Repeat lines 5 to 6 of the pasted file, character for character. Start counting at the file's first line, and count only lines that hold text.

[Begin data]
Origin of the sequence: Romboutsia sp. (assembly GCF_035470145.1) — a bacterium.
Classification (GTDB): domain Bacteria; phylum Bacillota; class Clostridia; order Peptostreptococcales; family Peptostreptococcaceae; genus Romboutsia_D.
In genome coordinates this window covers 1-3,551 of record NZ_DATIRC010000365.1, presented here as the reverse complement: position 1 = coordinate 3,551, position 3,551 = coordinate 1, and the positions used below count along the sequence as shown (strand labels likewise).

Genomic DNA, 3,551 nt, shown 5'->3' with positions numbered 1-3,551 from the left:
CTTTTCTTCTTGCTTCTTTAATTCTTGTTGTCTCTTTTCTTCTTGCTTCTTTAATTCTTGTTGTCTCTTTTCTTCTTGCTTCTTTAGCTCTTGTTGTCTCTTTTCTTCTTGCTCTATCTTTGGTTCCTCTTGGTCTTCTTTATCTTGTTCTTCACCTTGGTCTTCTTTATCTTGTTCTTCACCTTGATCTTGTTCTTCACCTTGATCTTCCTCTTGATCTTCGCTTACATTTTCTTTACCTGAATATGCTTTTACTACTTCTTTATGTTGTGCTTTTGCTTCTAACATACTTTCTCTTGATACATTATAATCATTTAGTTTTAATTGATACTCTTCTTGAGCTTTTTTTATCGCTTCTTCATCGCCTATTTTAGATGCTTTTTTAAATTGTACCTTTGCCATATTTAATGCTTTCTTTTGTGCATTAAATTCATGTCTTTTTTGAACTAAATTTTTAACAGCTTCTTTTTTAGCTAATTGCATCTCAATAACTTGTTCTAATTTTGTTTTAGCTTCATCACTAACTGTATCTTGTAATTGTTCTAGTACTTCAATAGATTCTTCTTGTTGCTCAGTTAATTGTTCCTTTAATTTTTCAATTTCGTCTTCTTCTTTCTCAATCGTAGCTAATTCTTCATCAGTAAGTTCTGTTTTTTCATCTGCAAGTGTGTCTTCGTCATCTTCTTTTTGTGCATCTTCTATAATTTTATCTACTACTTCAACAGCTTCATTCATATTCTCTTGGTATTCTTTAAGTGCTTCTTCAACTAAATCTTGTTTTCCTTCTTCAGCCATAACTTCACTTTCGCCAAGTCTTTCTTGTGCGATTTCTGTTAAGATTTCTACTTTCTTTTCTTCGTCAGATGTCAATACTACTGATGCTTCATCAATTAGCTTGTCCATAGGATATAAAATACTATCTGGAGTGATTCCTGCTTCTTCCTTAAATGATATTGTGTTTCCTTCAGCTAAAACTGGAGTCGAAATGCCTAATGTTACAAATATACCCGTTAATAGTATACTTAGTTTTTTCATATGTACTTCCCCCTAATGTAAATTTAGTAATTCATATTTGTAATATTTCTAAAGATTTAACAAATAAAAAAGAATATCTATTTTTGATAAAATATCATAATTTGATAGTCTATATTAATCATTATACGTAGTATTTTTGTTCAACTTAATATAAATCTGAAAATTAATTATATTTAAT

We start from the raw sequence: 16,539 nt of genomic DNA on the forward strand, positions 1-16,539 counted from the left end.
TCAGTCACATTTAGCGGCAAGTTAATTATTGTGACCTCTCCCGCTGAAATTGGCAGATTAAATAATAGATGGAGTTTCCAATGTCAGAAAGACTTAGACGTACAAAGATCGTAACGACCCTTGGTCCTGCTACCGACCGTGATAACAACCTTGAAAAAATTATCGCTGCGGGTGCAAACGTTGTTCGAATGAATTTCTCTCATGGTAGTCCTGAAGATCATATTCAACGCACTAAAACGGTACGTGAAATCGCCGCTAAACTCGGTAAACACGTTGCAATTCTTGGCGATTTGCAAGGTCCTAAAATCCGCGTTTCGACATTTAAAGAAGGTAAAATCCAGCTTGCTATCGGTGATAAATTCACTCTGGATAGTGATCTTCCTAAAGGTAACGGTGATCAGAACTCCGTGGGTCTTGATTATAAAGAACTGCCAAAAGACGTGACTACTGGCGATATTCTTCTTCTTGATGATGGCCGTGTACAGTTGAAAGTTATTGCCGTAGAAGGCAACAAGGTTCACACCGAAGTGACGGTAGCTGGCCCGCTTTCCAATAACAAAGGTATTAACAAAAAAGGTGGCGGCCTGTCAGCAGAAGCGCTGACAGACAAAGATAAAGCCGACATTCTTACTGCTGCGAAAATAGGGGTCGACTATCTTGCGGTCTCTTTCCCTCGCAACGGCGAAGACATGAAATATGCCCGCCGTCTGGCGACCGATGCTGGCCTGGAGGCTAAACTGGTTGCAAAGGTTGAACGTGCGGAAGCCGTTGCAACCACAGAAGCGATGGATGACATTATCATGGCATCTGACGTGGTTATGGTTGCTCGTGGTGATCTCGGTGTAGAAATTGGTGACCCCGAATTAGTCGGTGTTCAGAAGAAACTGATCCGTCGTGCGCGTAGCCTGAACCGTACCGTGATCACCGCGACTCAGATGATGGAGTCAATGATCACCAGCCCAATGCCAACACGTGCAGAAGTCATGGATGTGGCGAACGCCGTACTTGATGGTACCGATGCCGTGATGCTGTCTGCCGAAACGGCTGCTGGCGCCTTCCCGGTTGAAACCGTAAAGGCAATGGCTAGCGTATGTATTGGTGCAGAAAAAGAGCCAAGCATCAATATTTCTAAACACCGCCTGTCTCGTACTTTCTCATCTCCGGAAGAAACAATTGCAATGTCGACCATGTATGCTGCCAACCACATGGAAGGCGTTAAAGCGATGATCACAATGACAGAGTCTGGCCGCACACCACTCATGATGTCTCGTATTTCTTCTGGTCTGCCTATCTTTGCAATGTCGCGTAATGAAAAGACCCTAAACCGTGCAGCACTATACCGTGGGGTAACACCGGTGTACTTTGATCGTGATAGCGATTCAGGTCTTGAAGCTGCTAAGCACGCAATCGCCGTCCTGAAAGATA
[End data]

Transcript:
CTTTTCTTCTTGCTTCTTTAATTCTTGTTGTCTCTTTTCTTCTTGCTTCTTTAATTCTTGTTGTCTCTTTTCTTCTTGCTTCTTTAGCTCTTGTTGTCTCTTTTCTTCTTGCTCTATCTTTGGTTCCTCTTGGTCTTCTTTATCTTGTTCTTCACCTTGGTCTTCTTTATCTTGTTCTTCACCTTGATCTTGTTCTTCACCTTGATCTTCCTCTTGATCTTCGCTTACATTTTCTTTACCTGAATATGCTTTTACTACTTCTTTATGTTGTGCTTTTGCTTCTAACATACTTTCTCTTGATACATTATAATCATTTAGTTTTAATTGATACTCTTCTTGAGCTTTTTTTATCGCTTCTTCATCGCCTATTTTAGATGCTTTTTTAAATTGTACCTTTGCCATATTTAATGCTTTCTTTTGTGCATTAAATTCATGTCTTTTTTGAACTAAATTTTTAACAGCTTCTTTTTTAGCTAATTGCATCTCAATAACTTGTTCTAATTTTGTTTTAGCTTCATCACTAACTGTATCTTGTAATTGTTCTAGTACTTCAATAGATTCTTCTTGTTGCTCAGTTAATTGTTCCTTTAATTTTTCAATTTCGTCTTCTTCTTTCTCAATCGTAGCTAATTCTTCATCAGTAAGTTCTGTTTTTTCATCTGCAAGTGTGTCTTCGTCATCTTCTTTTTGTGCATCTTCTATAATTTTATCTACTACTTCAACAGCTTCATTCATATTCTCTTGGTATTCTTTAAGTGCTTCTTCAACTAAATCTTGTTTTCCTTCTTCAGCCATAACTTCACTTTCGCCAAGTCTTTCTTGTGCGATTTCTGTTAAGATTTCTACTTTCTTTTCTTCGTCAGATGTCAATACTACTGATGCTTCATCAATTAGCTTGTCCATAGGATATAAAATACTATCTGGAGTGATTCCTGCTTCTTCCTTAAATGATATTGTGTTTCCTTCAGCTAAAACTGGAGTCGAAATGCCTAATGTTACAAATATACCCGTTAATAGTATACTTAGTTTTTTCATATGTACTTCCCCCTAATGTAAATTTAGTAATTCATATTTGTAATATTTCTAAAGATTTAACAAATAAAAAAGAATATCTATTTTTGATAAAATATCATAATTTGATAGTCTATATTAATCATTATACGTAGTATTTTTGTTCAACTTAATATAAATCTGAAAATTAATTATATTTAAT

We start from the raw sequence: 16,539 nt of genomic DNA on the forward strand, positions 1-16,539 counted from the left end.